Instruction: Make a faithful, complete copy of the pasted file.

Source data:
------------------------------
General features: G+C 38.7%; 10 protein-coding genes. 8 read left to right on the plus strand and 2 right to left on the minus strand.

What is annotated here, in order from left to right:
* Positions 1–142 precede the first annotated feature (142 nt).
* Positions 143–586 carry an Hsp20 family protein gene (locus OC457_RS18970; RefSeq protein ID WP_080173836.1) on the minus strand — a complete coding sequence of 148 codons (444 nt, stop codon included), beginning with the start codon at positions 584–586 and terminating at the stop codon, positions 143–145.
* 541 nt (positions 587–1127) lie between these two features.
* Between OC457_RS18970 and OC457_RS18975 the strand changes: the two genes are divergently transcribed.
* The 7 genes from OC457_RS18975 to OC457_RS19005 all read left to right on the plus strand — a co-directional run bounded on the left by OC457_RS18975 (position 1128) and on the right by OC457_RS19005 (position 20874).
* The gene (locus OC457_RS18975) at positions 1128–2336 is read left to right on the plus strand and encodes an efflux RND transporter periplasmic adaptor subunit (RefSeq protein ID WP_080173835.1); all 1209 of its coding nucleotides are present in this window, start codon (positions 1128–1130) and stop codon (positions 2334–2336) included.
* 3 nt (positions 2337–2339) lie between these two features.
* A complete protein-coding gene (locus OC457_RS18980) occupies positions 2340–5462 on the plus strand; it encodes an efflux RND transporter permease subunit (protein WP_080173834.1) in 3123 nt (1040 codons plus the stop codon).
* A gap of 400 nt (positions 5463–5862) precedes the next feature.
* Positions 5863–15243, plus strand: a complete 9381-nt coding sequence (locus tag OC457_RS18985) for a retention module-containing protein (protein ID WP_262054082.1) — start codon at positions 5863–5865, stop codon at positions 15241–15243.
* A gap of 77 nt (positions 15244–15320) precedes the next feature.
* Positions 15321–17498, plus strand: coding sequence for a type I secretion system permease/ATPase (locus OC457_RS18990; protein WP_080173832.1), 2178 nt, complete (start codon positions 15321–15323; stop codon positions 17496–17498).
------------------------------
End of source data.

General features: G+C 38.7%; 10 protein-coding genes. 8 read left to right on the plus strand and 2 right to left on the minus strand.

What is annotated here, in order from left to right:
* Positions 1–142 precede the first annotated feature (142 nt).
* Positions 143–586 carry an Hsp20 family protein gene (locus OC457_RS18970; RefSeq protein ID WP_080173836.1) on the minus strand — a complete coding sequence of 148 codons (444 nt, stop codon included), beginning with the start codon at positions 584–586 and terminating at the stop codon, positions 143–145.
* 541 nt (positions 587–1127) lie between these two features.
* Between OC457_RS18970 and OC457_RS18975 the strand changes: the two genes are divergently transcribed.
* The 7 genes from OC457_RS18975 to OC457_RS19005 all read left to right on the plus strand — a co-directional run bounded on the left by OC457_RS18975 (position 1128) and on the right by OC457_RS19005 (position 20874).
* The gene (locus OC457_RS18975) at positions 1128–2336 is read left to right on the plus strand and encodes an efflux RND transporter periplasmic adaptor subunit (RefSeq protein ID WP_080173835.1); all 1209 of its coding nucleotides are present in this window, start codon (positions 1128–1130) and stop codon (positions 2334–2336) included.
* 3 nt (positions 2337–2339) lie between these two features.
* A complete protein-coding gene (locus OC457_RS18980) occupies positions 2340–5462 on the plus strand; it encodes an efflux RND transporter permease subunit (protein WP_080173834.1) in 3123 nt (1040 codons plus the stop codon).
* A gap of 400 nt (positions 5463–5862) precedes the next feature.
* Positions 5863–15243, plus strand: a complete 9381-nt coding sequence (locus tag OC457_RS18985) for a retention module-containing protein (protein ID WP_262054082.1) — start codon at positions 5863–5865, stop codon at positions 15241–15243.
* A gap of 77 nt (positions 15244–15320) precedes the next feature.
* Positions 15321–17498, plus strand: coding sequence for a type I secretion system permease/ATPase (locus OC457_RS18990; protein WP_080173832.1), 2178 nt, complete (start codon positions 15321–15323; stop codon positions 17496–17498).